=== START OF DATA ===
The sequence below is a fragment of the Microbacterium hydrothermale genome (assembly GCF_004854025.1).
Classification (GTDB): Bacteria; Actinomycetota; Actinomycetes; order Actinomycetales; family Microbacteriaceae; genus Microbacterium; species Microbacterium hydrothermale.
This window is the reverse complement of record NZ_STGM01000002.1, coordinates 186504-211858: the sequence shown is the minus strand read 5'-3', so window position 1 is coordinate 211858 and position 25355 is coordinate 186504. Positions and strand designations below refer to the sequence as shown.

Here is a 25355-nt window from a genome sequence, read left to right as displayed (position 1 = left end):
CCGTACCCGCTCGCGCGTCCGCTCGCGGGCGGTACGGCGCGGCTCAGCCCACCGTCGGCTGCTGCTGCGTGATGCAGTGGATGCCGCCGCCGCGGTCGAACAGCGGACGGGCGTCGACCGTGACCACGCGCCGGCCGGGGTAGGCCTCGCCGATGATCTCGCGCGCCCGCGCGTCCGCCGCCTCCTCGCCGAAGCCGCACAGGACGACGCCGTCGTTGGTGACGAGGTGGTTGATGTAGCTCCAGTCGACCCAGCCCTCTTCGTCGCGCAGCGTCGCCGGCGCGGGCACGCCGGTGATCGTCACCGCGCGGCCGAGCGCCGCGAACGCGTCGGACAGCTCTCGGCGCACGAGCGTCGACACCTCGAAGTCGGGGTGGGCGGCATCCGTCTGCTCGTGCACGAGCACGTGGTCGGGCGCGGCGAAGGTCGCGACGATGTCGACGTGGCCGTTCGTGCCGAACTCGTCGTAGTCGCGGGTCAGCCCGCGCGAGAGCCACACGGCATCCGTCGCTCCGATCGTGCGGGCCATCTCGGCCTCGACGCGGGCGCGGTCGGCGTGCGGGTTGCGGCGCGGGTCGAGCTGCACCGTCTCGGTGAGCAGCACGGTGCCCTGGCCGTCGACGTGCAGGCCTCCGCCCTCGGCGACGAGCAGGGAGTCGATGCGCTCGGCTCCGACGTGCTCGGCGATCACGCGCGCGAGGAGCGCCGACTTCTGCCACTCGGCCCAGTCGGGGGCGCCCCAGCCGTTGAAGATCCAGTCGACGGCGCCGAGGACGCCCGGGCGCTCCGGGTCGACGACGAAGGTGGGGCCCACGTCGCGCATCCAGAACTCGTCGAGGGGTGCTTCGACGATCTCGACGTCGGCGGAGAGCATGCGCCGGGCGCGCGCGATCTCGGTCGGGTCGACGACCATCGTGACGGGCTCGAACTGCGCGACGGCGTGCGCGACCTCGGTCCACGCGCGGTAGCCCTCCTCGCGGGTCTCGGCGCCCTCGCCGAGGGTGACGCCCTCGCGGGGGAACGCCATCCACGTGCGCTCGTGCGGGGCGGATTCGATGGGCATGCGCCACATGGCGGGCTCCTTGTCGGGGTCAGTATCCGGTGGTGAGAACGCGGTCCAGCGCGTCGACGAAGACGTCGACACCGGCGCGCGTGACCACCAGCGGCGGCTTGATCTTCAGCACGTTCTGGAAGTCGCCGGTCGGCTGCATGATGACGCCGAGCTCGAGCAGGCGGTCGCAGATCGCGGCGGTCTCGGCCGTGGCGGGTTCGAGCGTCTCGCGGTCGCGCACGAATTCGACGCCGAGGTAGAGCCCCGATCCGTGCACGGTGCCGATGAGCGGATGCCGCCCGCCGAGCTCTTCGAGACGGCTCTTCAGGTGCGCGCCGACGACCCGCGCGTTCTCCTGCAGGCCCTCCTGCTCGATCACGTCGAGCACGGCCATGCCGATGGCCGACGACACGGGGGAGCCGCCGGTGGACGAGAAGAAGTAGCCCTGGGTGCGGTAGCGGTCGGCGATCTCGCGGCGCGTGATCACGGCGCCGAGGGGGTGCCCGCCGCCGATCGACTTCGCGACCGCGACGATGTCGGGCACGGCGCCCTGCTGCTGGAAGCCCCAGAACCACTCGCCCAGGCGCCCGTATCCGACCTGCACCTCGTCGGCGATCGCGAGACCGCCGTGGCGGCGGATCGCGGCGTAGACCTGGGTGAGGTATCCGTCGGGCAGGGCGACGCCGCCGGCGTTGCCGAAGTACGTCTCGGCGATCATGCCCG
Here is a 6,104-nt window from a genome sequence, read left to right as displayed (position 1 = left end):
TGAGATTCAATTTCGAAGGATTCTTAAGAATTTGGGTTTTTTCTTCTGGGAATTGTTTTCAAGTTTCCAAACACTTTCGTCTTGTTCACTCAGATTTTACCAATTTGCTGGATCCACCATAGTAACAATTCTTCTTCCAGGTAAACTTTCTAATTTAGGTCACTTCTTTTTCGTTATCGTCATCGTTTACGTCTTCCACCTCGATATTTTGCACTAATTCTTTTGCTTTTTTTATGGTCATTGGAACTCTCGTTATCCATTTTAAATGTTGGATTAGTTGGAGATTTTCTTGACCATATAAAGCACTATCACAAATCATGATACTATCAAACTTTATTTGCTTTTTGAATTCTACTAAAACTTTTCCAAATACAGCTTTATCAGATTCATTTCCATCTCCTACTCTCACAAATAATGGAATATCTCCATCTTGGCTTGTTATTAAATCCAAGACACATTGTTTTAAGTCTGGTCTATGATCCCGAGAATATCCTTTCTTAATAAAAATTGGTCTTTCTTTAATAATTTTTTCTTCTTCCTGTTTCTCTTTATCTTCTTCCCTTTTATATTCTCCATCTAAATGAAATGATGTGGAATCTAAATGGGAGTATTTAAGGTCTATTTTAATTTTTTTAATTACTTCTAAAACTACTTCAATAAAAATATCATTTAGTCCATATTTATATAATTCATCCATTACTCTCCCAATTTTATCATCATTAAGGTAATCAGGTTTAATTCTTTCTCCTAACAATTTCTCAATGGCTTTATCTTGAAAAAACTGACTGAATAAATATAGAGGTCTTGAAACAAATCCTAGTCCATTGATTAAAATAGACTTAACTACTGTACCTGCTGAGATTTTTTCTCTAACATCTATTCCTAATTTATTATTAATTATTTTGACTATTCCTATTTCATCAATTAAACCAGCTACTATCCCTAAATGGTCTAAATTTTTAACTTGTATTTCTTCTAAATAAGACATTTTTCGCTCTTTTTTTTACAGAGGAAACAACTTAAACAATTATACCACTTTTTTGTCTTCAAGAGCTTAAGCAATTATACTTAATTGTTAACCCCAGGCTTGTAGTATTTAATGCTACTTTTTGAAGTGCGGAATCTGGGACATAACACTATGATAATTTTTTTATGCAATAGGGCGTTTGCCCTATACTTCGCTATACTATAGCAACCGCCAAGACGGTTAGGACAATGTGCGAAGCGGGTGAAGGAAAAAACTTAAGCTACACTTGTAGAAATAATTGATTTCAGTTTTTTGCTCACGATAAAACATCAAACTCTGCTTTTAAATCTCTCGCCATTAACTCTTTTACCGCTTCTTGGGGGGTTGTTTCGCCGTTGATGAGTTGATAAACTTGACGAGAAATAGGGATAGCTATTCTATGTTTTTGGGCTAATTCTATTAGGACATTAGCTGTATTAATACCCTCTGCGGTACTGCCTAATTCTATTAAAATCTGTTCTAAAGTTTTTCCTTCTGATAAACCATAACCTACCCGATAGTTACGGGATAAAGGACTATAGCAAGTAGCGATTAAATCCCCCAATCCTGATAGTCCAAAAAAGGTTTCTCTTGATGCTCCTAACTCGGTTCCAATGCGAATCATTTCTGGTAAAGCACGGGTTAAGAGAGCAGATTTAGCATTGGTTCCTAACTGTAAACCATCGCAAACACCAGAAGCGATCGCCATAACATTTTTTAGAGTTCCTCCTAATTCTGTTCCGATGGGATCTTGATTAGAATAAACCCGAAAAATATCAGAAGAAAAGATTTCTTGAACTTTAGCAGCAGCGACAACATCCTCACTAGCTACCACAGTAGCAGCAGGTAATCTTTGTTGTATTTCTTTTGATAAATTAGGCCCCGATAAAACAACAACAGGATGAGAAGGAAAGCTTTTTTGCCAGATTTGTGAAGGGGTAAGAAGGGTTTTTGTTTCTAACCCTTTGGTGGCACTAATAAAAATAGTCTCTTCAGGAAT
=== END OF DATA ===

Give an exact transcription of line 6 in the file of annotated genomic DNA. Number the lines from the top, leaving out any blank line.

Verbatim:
Here is a 6,104-nt window from a genome sequence, read left to right as displayed (position 1 = left end):